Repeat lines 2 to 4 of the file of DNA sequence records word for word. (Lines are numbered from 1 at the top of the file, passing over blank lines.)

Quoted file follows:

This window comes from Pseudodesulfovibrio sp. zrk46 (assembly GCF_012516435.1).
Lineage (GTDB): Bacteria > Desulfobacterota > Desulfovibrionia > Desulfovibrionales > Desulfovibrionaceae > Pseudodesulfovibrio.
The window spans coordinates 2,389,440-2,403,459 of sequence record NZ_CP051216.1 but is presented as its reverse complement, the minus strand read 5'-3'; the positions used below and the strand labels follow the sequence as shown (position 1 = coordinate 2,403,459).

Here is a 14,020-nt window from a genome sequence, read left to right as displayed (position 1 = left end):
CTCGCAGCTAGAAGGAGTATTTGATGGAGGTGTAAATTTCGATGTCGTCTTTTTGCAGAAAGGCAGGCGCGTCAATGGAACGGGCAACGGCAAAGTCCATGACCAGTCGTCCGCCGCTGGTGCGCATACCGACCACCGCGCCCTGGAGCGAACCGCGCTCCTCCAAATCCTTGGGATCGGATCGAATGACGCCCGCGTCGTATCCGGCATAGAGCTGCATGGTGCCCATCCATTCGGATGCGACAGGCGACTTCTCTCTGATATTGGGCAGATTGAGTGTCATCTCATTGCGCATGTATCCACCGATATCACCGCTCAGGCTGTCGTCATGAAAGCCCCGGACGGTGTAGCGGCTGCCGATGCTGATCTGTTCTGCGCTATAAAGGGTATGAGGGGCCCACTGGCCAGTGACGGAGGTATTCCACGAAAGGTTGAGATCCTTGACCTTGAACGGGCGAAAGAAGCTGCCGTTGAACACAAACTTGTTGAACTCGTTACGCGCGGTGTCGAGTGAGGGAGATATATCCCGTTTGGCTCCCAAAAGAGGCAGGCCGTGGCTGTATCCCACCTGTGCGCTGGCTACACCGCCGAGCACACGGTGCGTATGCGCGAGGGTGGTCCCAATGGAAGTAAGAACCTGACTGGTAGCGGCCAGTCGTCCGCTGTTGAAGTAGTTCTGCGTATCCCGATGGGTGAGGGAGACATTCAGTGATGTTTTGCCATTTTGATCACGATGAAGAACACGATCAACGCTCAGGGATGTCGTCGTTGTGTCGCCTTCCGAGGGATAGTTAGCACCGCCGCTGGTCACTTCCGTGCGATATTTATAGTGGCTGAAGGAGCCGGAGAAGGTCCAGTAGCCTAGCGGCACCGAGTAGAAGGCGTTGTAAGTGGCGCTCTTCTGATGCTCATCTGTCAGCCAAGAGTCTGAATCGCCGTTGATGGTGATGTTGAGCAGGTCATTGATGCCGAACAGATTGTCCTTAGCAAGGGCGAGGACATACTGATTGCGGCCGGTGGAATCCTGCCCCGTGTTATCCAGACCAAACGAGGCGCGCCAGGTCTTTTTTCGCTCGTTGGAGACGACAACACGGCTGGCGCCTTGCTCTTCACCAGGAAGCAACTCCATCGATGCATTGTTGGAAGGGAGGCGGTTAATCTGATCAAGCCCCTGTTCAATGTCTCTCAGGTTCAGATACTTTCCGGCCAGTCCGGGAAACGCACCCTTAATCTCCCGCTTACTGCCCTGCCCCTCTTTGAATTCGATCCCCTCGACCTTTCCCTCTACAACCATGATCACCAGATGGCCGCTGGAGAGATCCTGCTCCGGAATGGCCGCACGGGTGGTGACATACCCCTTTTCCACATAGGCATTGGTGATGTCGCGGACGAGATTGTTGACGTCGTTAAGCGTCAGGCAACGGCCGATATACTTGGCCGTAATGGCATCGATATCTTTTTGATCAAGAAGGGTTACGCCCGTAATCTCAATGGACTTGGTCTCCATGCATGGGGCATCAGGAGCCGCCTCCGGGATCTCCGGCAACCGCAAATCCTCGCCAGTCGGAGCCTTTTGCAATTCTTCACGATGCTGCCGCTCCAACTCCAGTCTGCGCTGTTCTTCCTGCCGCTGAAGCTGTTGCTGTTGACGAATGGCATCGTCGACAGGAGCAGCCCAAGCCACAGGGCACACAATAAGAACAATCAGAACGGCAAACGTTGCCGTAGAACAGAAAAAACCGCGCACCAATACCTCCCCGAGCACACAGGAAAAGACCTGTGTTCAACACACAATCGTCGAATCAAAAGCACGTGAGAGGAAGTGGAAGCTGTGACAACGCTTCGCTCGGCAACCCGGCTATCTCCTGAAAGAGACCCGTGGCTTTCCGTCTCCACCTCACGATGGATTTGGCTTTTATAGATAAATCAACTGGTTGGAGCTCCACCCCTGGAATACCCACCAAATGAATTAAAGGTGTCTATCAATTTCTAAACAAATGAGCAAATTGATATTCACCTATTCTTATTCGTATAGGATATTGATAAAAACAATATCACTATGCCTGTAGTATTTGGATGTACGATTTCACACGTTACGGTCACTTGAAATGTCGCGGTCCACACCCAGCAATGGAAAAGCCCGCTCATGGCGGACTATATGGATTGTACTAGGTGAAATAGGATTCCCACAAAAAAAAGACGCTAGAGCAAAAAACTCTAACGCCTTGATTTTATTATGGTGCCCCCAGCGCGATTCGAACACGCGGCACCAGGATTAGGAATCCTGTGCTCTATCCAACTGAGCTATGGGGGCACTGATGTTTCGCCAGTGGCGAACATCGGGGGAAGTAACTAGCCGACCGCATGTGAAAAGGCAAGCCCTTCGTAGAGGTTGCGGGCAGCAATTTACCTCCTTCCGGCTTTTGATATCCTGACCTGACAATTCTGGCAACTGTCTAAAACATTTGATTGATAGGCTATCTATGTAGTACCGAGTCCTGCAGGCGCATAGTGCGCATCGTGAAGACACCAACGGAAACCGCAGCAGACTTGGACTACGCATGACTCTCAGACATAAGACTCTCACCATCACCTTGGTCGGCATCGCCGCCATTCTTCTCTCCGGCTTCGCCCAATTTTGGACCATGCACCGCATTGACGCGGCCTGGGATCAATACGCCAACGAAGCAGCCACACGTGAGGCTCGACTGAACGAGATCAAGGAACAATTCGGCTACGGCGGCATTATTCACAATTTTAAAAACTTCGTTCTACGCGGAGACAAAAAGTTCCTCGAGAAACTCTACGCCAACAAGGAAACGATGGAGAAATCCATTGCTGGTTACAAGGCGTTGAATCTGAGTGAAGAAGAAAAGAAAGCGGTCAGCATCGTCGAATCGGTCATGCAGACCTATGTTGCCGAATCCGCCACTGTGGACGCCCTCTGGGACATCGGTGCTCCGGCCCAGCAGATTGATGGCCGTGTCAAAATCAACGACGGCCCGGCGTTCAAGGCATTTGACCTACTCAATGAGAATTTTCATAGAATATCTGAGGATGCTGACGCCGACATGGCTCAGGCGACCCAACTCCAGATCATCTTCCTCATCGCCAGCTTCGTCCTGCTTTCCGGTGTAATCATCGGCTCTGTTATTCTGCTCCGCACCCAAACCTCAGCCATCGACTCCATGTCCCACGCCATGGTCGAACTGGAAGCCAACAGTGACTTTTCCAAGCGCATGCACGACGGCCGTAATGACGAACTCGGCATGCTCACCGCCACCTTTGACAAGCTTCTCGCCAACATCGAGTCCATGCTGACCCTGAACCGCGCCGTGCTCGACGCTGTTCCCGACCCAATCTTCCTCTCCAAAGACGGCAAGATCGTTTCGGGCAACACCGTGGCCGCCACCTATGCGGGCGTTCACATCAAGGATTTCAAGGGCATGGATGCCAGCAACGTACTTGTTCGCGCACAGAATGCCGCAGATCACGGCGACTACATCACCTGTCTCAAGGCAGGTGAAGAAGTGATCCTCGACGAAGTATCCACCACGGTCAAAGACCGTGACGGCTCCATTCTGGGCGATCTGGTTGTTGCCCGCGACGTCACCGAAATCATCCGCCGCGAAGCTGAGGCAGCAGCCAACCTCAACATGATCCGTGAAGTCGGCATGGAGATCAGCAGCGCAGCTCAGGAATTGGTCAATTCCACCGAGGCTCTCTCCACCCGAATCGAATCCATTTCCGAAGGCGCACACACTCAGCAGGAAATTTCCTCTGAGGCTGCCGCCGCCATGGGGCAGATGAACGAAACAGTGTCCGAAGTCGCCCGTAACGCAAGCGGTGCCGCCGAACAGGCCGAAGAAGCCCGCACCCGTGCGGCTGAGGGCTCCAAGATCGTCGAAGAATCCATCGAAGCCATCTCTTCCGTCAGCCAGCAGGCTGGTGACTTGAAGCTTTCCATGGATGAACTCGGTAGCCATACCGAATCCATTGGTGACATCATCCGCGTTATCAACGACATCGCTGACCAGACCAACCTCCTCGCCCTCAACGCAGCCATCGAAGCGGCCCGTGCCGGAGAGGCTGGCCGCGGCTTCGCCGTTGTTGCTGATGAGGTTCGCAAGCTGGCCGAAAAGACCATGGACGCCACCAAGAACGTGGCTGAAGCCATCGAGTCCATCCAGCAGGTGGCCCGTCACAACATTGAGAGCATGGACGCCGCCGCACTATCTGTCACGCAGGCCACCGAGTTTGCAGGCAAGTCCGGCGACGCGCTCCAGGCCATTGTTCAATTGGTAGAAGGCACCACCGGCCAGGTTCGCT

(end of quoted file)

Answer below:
Lineage (GTDB): Bacteria > Desulfobacterota > Desulfovibrionia > Desulfovibrionales > Desulfovibrionaceae > Pseudodesulfovibrio.
The window spans coordinates 2,389,440-2,403,459 of sequence record NZ_CP051216.1 but is presented as its reverse complement, the minus strand read 5'-3'; the positions used below and the strand labels follow the sequence as shown (position 1 = coordinate 2,403,459).

Here is a 14,020-nt window from a genome sequence, read left to right as displayed (position 1 = left end):